Malabu oil fraud : Judge defers ruling to March 17

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Justice John Tsoho of the Federal High Court, Abuja has deferred a ruling on whether or not to vacate his order on the ceding of Oil Prospecting License, OPL 245, to the Federal Government to March 17, 2017, pending investigation and prosecution of suspects in the $1.2billion Malabu Oil scam.

 
The OPL 245, an oil field believed to be the largest in Africa, was said to have been fraudulently acquired by Malabu Oil and Gas Limited in 1998 and afterward sold to oil giants, Shell and Agip, in shady transactions.
Justice Tsoho had on January 26, 2017, ordered the interim forfeiture of the oil field to the federal government following an ex-parte motion by the Economic and Financial Crimes Commission, EFCC.

 

Following the order, Shell Nigeria exploration oil production company Ltd and Agip exploration Ltd on February 1, 2017, filed two applications asking the court to dismiss, or in the alternative set aside the interim order of attachment earlier granted by it.

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On February 27, when the case came up for hearing, counsel to EFCC, Johnson Ojogbane, countered the applications, urging the court to preserve its order. He submitted that “to vacate the order on OPL 245 is a disservice to not only the federal government but to Nigerians as the order was given properly with facts provided copiously”.

 
After exhaustive arguments from the parties involved, Justice Tsoho adjourned the hearing to Monday for a ruling. At the resumed sitting today, Abdullahi Haruna, counsel to Malabu Oil and Gas, again, asked the court that to put on hold it’s ruling in order to entertain two fresh applications filed before it by his clients.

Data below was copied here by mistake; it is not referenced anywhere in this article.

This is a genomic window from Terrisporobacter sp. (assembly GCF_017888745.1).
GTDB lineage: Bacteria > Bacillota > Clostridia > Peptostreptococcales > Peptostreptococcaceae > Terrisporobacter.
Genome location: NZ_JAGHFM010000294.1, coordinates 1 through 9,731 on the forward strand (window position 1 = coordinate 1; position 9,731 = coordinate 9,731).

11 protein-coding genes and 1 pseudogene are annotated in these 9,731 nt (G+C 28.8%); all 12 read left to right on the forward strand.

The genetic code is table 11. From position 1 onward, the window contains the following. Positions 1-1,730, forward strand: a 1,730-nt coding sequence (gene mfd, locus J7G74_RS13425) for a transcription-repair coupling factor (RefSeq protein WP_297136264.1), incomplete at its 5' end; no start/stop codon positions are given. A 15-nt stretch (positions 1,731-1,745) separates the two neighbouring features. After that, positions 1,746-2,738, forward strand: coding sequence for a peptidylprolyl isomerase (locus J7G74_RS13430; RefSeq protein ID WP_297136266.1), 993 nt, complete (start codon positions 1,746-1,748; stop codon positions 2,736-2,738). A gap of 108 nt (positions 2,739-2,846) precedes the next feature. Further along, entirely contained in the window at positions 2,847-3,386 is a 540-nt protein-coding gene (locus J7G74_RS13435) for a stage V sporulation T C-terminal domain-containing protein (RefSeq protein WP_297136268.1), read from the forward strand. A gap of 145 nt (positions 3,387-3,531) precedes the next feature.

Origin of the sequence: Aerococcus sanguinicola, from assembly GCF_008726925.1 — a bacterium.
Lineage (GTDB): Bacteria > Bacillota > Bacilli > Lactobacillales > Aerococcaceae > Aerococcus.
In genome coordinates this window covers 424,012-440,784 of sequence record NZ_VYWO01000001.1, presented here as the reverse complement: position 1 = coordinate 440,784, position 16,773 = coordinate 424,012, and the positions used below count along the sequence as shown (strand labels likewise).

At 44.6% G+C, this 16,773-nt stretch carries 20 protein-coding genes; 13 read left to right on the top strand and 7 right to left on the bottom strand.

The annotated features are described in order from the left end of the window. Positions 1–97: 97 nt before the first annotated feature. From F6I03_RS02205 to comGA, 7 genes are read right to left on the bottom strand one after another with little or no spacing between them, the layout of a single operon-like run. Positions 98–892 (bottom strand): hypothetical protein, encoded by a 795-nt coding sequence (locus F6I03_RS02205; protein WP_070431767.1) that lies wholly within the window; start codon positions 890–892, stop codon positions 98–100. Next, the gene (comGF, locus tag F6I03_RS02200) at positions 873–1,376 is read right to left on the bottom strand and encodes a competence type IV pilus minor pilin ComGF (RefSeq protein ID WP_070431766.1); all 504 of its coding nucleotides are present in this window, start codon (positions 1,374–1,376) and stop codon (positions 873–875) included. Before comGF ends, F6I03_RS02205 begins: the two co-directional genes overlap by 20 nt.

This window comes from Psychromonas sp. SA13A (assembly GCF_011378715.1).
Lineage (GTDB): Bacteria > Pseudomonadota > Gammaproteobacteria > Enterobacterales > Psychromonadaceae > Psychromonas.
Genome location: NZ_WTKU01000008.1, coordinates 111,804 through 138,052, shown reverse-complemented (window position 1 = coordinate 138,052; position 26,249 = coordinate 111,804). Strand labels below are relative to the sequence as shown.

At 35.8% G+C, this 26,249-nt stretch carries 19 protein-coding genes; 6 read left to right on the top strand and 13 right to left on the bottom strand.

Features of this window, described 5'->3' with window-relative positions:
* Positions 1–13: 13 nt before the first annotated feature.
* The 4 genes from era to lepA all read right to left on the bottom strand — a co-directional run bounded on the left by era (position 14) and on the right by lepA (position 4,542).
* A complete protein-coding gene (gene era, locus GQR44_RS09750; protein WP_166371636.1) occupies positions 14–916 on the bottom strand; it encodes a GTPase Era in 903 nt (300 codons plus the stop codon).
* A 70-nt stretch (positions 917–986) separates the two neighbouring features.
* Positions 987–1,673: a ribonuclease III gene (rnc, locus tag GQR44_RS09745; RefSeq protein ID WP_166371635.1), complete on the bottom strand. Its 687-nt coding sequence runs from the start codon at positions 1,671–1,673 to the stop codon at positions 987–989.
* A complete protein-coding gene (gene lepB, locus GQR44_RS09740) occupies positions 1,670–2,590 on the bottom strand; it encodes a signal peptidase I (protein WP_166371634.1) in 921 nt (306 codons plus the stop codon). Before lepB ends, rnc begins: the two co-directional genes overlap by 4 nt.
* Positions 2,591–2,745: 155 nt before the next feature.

Apart from urging the court to defer its ruling, Haruna is also praying the court to reopen a hearing into the case to enable them to be joined as parties.

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“The purpose of these two applications is to seek the indulgence of your lordship to hear our two pending applications, seeking to enter as respondents to the two motions filed by both Nigeria Agip exploration limited and Shell Nigeria exploration company, seeking to discharge the ex parte order. We also seek your lordship indulgence to reopen hearing of the said application to enable our two applications to be taken so that we can respond to the two applications”, Haruna pleaded.

 
Counsel to Agip Exploration Limited, Babatunde Fagbolu, SAN, opposed the applications. Adopting a written address dated March 8, 2017, Fagbolu described the applications as “frivolous and offensive”. He urged the court to dismiss them and proceed in delivering its ruling.

 
The learned silk further said that “there is absolutely nothing in the affidavit supporting the application that shows that it cannot wait for your lordship to deliver the ruling.”

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Ogunmuyiwa Balogun, counsel to Shell, also aligned himself with the argument of the senior advocate, urging the court to dismiss the applications.
In his argument, Ojogbane said

“we do not intend at this stage to join issues with the applicant, depending on where the pendulum swings on this current application. We may join issues with them eventually if it becomes necessary.”

 

He said that the decision is at the discretion of the court on whether or not to refuse the application.Consequently, the case was adjourned for a ruling.

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